Caring for a pet is a good way for boys to learn how to nurture, says a Purdue University researcher.
Why boys?The researcher, Gail Melson, says girls have an ongoing interest in babies that helps develop their nurturing skills, but boys lose their interest after age 5. However, she says, early studies indicate that after age 5 boys have more ideas than girls about how to care for a pet. They also show more attachment to pets, she says.
"Perhaps, unlike caring for babies, pet care is not associated with gender and is an opportunity for boys to nurture," says Melson, a professor in the department of child development and family studies.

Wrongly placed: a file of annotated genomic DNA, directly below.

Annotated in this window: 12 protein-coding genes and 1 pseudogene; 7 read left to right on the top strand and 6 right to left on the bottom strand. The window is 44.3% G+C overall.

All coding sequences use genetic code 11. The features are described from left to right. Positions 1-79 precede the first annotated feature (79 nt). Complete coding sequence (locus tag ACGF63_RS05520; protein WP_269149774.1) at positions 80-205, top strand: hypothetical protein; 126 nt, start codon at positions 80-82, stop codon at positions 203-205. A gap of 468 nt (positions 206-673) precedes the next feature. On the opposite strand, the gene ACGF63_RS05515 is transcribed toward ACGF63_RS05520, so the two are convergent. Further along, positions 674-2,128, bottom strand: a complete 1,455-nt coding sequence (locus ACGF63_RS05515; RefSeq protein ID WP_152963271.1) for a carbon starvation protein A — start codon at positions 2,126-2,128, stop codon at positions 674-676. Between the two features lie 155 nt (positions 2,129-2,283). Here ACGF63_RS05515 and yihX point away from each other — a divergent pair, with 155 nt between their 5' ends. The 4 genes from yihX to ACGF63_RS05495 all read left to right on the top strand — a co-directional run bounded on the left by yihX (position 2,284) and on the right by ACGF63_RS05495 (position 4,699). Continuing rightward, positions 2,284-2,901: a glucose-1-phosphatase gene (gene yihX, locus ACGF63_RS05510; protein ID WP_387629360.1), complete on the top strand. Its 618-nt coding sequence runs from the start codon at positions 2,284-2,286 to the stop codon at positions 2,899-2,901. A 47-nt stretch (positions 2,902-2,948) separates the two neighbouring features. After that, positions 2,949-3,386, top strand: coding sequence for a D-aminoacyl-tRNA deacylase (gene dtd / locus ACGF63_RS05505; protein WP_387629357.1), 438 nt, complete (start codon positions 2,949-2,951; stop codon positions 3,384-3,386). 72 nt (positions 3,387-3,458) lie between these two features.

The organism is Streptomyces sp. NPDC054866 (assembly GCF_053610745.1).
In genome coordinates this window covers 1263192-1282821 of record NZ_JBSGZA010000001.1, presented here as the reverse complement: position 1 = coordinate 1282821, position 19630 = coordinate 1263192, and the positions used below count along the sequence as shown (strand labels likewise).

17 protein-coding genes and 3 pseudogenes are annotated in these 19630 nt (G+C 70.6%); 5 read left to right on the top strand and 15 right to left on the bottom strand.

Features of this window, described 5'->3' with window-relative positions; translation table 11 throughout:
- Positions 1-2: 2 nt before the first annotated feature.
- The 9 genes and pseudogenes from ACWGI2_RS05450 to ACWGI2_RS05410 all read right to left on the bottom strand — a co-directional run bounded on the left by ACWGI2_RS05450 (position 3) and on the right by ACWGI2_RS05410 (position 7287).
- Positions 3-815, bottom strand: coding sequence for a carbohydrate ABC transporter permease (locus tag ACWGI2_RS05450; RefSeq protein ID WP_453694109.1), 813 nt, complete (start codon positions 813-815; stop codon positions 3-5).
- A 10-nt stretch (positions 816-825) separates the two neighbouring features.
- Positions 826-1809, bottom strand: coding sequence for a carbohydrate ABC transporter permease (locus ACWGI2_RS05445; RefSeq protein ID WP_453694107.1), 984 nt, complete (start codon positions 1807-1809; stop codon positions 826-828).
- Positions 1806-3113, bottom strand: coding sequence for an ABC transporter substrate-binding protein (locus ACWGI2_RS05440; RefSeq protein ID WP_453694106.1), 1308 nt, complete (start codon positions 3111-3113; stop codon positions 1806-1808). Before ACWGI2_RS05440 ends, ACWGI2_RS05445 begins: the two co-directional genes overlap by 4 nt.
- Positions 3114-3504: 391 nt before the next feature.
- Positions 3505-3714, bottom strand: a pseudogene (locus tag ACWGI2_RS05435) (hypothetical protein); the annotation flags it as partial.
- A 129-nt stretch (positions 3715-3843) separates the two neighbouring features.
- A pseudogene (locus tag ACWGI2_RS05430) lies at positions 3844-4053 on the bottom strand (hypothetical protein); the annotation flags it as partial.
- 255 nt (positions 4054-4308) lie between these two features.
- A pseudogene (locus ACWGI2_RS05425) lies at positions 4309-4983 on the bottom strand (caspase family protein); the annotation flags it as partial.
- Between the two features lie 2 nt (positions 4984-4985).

Melson has been conducting research for eight years on how children learn to nurture and how gender differences related to caregiving develop in childhood. Her latest study of 404 parents and 120 children sought to back the belief of many parents that caring for a pet helps a child's sense of responsibility, caring and self-esteem.
"This kind of study doesn't allow us to say that the attachment to the pet is actually causing the empathy or enhancing self-concept," she says, "but we can say there are associations."
If a pet is impractical, Melson suggests that a child tend a garden or a plant, help with a younger sibling or help care for an elderly or disabled person.
"Most children are on the receiving end of care," says Melson. "If they are to learn to be nurturing and caring of others as they become adults, we do think it's important for them to have experiences in being the caregiver."